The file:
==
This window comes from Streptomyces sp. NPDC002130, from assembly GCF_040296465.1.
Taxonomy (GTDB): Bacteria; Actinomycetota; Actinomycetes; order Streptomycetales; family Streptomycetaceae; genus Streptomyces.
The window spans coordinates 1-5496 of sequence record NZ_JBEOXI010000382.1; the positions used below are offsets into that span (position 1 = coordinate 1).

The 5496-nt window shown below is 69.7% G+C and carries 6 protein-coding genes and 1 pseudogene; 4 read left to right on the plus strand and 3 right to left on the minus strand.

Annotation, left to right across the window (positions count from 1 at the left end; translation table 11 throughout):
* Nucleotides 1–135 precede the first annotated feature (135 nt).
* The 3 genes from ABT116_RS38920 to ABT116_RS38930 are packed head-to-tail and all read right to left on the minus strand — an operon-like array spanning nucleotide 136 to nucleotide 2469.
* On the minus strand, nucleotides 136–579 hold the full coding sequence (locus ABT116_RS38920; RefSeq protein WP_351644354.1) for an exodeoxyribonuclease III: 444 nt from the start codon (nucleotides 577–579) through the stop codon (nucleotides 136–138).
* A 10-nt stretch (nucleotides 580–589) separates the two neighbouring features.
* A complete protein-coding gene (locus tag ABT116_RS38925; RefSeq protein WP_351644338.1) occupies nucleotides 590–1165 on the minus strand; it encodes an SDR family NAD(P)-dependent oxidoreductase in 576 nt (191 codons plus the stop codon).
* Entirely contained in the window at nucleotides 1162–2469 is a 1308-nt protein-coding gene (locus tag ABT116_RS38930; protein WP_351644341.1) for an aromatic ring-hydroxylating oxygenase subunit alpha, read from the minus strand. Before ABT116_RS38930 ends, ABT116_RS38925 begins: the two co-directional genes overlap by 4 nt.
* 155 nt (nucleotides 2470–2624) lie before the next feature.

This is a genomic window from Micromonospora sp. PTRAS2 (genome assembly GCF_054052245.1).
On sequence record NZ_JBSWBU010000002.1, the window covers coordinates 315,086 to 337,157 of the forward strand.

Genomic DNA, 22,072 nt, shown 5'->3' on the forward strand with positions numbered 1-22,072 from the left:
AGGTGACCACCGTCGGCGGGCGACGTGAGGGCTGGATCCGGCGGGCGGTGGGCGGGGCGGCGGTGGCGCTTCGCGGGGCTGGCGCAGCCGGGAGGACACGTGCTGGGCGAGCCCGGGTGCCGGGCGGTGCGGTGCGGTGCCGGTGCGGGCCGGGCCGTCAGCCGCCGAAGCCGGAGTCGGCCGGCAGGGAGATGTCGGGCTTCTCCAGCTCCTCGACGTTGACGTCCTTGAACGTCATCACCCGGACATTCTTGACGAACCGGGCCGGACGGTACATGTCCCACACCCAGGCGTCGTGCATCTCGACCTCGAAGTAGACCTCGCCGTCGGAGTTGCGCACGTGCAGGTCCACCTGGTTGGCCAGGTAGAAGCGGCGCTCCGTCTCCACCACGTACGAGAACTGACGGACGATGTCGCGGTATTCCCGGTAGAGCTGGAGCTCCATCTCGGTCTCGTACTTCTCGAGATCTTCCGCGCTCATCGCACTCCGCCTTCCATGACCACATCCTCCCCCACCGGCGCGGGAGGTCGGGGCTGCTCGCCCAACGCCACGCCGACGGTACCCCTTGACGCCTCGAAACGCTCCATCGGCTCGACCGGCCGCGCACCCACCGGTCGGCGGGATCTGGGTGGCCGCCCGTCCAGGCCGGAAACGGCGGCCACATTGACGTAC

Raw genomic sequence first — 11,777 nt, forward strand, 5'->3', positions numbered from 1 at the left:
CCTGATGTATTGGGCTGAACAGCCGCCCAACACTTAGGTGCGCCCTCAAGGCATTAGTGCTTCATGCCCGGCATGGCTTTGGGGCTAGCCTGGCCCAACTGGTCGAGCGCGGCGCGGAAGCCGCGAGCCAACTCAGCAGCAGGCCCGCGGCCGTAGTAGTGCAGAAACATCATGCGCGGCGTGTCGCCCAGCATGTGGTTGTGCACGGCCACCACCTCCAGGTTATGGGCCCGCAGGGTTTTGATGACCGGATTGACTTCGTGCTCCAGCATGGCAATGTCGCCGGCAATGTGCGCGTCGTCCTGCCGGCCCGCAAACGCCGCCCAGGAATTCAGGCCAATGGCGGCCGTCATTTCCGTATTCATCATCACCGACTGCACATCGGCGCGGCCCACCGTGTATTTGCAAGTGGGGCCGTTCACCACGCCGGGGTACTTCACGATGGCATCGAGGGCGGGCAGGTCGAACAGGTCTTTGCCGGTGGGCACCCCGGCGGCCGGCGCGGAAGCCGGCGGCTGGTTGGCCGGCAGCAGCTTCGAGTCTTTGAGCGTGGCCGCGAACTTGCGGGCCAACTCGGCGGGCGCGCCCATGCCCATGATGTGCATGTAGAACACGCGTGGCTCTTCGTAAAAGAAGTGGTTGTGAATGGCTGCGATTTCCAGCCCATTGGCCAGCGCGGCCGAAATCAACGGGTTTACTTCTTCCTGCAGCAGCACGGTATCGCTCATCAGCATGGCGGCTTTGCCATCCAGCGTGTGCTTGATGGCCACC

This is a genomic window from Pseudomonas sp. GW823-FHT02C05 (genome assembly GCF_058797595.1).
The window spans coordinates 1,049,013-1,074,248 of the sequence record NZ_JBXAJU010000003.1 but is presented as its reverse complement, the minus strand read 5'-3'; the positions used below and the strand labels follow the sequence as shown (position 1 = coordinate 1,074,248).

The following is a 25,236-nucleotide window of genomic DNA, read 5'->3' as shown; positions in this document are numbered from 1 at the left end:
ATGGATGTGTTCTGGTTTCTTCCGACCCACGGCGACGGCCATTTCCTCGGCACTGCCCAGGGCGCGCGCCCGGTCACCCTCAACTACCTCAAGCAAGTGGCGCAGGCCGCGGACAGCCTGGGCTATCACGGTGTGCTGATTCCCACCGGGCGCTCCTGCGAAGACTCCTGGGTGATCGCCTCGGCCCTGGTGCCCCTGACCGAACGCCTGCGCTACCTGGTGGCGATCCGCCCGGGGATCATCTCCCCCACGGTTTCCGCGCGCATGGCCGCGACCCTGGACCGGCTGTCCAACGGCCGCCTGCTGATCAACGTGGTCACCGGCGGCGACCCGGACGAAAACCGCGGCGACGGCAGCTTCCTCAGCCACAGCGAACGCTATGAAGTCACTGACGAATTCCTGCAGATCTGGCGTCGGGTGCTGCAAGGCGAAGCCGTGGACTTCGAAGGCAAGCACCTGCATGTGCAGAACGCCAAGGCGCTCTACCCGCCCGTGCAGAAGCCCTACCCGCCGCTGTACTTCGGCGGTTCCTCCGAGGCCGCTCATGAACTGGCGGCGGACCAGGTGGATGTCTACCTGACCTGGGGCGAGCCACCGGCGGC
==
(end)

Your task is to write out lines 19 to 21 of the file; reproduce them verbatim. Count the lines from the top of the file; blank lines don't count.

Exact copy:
This is a genomic window from Pseudomonas sp. GW823-FHT02C05 (genome assembly GCF_058797595.1).
The window spans coordinates 1,049,013-1,074,248 of the sequence record NZ_JBXAJU010000003.1 but is presented as its reverse complement, the minus strand read 5'-3'; the positions used below and the strand labels follow the sequence as shown (position 1 = coordinate 1,074,248).

The following is a 25,236-nucleotide window of genomic DNA, read 5'->3' as shown; positions in this document are numbered from 1 at the left end: